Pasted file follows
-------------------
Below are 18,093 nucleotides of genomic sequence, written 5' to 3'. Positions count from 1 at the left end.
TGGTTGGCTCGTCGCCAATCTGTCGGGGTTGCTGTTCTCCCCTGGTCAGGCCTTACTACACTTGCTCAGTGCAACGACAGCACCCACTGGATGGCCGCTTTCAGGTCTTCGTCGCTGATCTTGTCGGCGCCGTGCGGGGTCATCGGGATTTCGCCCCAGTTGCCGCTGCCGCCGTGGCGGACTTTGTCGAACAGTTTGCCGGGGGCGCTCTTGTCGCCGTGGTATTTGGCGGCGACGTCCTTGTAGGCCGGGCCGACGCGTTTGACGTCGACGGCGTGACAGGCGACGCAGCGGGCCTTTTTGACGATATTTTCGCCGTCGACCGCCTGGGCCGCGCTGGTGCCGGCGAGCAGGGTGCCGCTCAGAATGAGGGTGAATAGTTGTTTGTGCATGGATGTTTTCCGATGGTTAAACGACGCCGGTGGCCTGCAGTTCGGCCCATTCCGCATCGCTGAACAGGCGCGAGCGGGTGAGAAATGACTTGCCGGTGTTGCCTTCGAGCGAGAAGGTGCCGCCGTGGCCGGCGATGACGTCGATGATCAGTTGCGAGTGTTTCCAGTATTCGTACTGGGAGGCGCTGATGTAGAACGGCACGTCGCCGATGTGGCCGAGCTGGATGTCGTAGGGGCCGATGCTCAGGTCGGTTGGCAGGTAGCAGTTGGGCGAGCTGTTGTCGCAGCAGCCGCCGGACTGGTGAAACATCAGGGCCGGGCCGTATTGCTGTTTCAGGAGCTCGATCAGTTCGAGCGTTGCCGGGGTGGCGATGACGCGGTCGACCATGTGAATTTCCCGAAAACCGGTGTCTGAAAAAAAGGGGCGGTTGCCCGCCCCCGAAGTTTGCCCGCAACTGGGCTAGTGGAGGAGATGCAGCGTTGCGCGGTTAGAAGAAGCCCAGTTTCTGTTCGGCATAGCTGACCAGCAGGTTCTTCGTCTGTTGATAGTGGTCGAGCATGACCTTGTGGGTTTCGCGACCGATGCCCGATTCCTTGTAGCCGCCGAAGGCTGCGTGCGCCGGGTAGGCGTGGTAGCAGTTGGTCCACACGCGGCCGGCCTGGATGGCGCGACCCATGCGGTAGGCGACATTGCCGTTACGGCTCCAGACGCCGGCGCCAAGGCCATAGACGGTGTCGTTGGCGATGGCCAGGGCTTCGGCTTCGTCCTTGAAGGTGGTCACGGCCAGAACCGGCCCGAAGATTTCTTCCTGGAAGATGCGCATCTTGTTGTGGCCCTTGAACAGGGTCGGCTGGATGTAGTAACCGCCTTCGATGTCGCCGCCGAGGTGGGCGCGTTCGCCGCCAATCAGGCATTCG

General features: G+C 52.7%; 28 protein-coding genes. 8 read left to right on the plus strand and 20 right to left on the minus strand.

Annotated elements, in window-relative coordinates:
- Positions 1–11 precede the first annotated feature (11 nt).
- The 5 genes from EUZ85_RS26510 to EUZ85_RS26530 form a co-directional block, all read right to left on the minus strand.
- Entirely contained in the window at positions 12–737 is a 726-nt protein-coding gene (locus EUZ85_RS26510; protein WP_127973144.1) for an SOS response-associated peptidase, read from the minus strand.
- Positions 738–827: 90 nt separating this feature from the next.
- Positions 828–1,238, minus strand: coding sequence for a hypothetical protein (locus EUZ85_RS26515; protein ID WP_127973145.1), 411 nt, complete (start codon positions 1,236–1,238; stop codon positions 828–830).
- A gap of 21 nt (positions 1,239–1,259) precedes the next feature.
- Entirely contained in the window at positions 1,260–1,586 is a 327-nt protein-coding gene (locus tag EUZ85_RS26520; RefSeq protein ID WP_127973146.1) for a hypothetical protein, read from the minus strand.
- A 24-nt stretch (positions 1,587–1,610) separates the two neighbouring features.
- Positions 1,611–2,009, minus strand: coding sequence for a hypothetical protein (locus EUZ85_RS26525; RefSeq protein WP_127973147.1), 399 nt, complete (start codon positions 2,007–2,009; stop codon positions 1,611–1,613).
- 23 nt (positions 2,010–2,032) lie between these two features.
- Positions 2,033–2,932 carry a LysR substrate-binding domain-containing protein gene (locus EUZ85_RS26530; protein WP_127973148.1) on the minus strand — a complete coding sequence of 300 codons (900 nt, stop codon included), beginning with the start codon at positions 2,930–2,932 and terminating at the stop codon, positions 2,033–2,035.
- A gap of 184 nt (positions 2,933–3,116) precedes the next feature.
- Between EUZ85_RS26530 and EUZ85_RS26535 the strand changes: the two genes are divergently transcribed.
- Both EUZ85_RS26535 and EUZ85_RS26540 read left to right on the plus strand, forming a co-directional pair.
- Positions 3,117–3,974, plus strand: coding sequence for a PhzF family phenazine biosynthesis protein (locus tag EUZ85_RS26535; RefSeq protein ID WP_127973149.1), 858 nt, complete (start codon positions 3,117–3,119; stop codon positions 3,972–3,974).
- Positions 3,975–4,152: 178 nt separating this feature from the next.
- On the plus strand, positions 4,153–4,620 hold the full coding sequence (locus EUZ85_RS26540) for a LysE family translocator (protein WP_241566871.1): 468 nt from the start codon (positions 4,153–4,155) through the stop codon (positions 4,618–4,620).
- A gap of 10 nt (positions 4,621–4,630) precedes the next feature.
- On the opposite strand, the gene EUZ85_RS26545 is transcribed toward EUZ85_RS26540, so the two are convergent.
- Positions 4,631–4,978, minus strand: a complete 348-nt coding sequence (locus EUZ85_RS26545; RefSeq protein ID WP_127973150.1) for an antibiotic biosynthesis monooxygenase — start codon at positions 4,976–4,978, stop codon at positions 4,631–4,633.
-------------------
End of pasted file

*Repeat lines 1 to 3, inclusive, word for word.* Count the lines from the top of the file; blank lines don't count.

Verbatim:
Below are 18,093 nucleotides of genomic sequence, written 5' to 3'. Positions count from 1 at the left end.
TGGTTGGCTCGTCGCCAATCTGTCGGGGTTGCTGTTCTCCCCTGGTCAGGCCTTACTACACTTGCTCAGTGCAACGACAGCACCCACTGGATGGCCGCTTTCAGGTCTTCGTCGCTGATCTTGTCGGCGCCGTGCGGGGTCATCGGGATTTCGCCCCAGTTGCCGCTGCCGCCGTGGCGGACTTTGTCGAACAGTTTGCCGGGGGCGCTCTTGTCGCCGTGGTATTTGGCGGCGACGTCCTTGTAGGCCGGGCCGACGCGTTTGACGTCGACGGCGTGACAGGCGACGCAGCGGGCCTTTTTGACGATATTTTCGCCGTCGACCGCCTGGGCCGCGCTGGTGCCGGCGAGCAGGGTGCCGCTCAGAATGAGGGTGAATAGTTGTTTGTGCATGGATGTTTTCCGATGGTTAAACGACGCCGGTGGCCTGCAGTTCGGCCCATTCCGCATCGCTGAACAGGCGCGAGCGGGTGAGAAATGACTTGCCGGTGTTGCCTTCGAGCGAGAAGGTGCCGCCGTGGCCGGCGATGACGTCGATGATCAGTTGCGAGTGTTTCCAGTATTCGTACTGGGAGGCGCTGATGTAGAACGGCACGTCGCCGATGTGGCCGAGCTGGATGTCGTAGGGGCCGATGCTCAGGTCGGTTGGCAGGTAGCAGTTGGGCGAGCTGTTGTCGCAGCAGCCGCCGGACTGGTGAAACATCAGGGCCGGGCCGTATTGCTGTTTCAGGAGCTCGATCAGTTCGAGCGTTGCCGGGGTGGCGATGACGCGGTCGACCATGTGAATTTCCCGAAAACCGGTGTCTGAAAAAAAGGGGCGGTTGCCCGCCCCCGAAGTTTGCCCGCAACTGGGCTAGTGGAGGAGATGCAGCGTTGCGCGGTTAGAAGAAGCCCAGTTTCTGTTCGGCATAGCTGACCAGCAGGTTCTTCGTCTGTTGATAGTGGTCGAGCATGACCTTGTGGGTTTCGCGACCGATGCCCGATTCCTTGTAGCCGCCGAAGGCTGCGTGCGCCGGGTAGGCGTGGTAGCAGTTGGTCCACACGCGGCCGGCCTGGATGGCGCGACCCATGCGGTAGGCGACATTGCCGTTACGGCTCCAGACGCCGGCGCCAAGGCCATAGACGGTGTCGTTGGCGATGGCCAGGGCTTCGGCTTCGTCCTTGAAGGTGGTCACGGCCAGAACCGGCCCGAAGATTTCTTCCTGGAAGATGCGCATCTTGTTGTGGCCCTTGAACAGGGTCGGCTGGATGTAGTAACCGCCTTCGATGTCGCCGCCGAGGTGGGCGCGTTCGCCGCCAATCAGGCATTCG

General features: G+C 52.7%; 28 protein-coding genes. 8 read left to right on the plus strand and 20 right to left on the minus strand.